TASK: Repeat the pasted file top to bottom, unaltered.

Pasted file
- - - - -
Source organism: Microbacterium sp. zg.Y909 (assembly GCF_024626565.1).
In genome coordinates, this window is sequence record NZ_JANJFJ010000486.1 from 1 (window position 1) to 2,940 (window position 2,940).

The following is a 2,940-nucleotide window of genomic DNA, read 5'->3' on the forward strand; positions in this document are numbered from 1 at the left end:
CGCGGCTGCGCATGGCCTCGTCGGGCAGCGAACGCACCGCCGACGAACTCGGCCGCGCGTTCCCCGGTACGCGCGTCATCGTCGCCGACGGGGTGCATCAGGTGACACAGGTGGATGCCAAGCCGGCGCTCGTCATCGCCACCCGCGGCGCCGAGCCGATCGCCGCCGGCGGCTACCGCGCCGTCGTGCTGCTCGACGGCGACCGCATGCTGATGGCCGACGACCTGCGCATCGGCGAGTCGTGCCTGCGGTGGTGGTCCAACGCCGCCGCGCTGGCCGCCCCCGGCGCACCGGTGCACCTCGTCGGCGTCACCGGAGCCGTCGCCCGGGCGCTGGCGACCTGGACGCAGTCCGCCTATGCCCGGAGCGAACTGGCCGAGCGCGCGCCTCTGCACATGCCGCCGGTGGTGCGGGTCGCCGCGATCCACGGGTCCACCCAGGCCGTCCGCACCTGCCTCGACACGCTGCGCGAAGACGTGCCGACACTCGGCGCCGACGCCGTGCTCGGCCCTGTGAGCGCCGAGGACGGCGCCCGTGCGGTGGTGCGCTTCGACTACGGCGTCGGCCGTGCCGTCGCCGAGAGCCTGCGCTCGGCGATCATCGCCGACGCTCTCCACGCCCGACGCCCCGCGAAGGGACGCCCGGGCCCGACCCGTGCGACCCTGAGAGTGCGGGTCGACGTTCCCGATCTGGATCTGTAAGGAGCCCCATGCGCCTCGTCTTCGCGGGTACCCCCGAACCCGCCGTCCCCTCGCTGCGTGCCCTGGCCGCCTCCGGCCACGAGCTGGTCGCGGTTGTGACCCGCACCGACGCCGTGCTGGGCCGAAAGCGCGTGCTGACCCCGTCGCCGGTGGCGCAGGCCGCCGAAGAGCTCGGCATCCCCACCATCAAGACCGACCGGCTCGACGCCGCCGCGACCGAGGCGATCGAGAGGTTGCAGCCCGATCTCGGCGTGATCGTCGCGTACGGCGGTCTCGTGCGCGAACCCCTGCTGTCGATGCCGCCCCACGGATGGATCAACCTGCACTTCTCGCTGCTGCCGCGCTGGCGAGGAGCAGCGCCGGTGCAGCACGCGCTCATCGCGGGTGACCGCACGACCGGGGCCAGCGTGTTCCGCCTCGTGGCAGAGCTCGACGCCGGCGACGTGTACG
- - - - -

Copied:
Source organism: Microbacterium sp. zg.Y909 (assembly GCF_024626565.1).
In genome coordinates, this window is sequence record NZ_JANJFJ010000486.1 from 1 (window position 1) to 2,940 (window position 2,940).

The following is a 2,940-nucleotide window of genomic DNA, read 5'->3' on the forward strand; positions in this document are numbered from 1 at the left end:
CGCGGCTGCGCATGGCCTCGTCGGGCAGCGAACGCACCGCCGACGAACTCGGCCGCGCGTTCCCCGGTACGCGCGTCATCGTCGCCGACGGGGTGCATCAGGTGACACAGGTGGATGCCAAGCCGGCGCTCGTCATCGCCACCCGCGGCGCCGAGCCGATCGCCGCCGGCGGCTACCGCGCCGTCGTGCTGCTCGACGGCGACCGCATGCTGATGGCCGACGACCTGCGCATCGGCGAGTCGTGCCTGCGGTGGTGGTCCAACGCCGCCGCGCTGGCCGCCCCCGGCGCACCGGTGCACCTCGTCGGCGTCACCGGAGCCGTCGCCCGGGCGCTGGCGACCTGGACGCAGTCCGCCTATGCCCGGAGCGAACTGGCCGAGCGCGCGCCTCTGCACATGCCGCCGGTGGTGCGGGTCGCCGCGATCCACGGGTCCACCCAGGCCGTCCGCACCTGCCTCGACACGCTGCGCGAAGACGTGCCGACACTCGGCGCCGACGCCGTGCTCGGCCCTGTGAGCGCCGAGGACGGCGCCCGTGCGGTGGTGCGCTTCGACTACGGCGTCGGCCGTGCCGTCGCCGAGAGCCTGCGCTCGGCGATCATCGCCGACGCTCTCCACGCCCGACGCCCCGCGAAGGGACGCCCGGGCCCGACCCGTGCGACCCTGAGAGTGCGGGTCGACGTTCCCGATCTGGATCTGTAAGGAGCCCCATGCGCCTCGTCTTCGCGGGTACCCCCGAACCCGCCGTCCCCTCGCTGCGTGCCCTGGCCGCCTCCGGCCACGAGCTGGTCGCGGTTGTGACCCGCACCGACGCCGTGCTGGGCCGAAAGCGCGTGCTGACCCCGTCGCCGGTGGCGCAGGCCGCCGAAGAGCTCGGCATCCCCACCATCAAGACCGACCGGCTCGACGCCGCCGCGACCGAGGCGATCGAGAGGTTGCAGCCCGATCTCGGCGTGATCGTCGCGTACGGCGGTCTCGTGCGCGAACCCCTGCTGTCGATGCCGCCCCACGGATGGATCAACCTGCACTTCTCGCTGCTGCCGCGCTGGCGAGGAGCAGCGCCGGTGCAGCACGCGCTCATCGCGGGTGACCGCACGACCGGGGCCAGCGTGTTCCGCCTCGTGGCAGAGCTCGACGCCGGCGACGTGTACG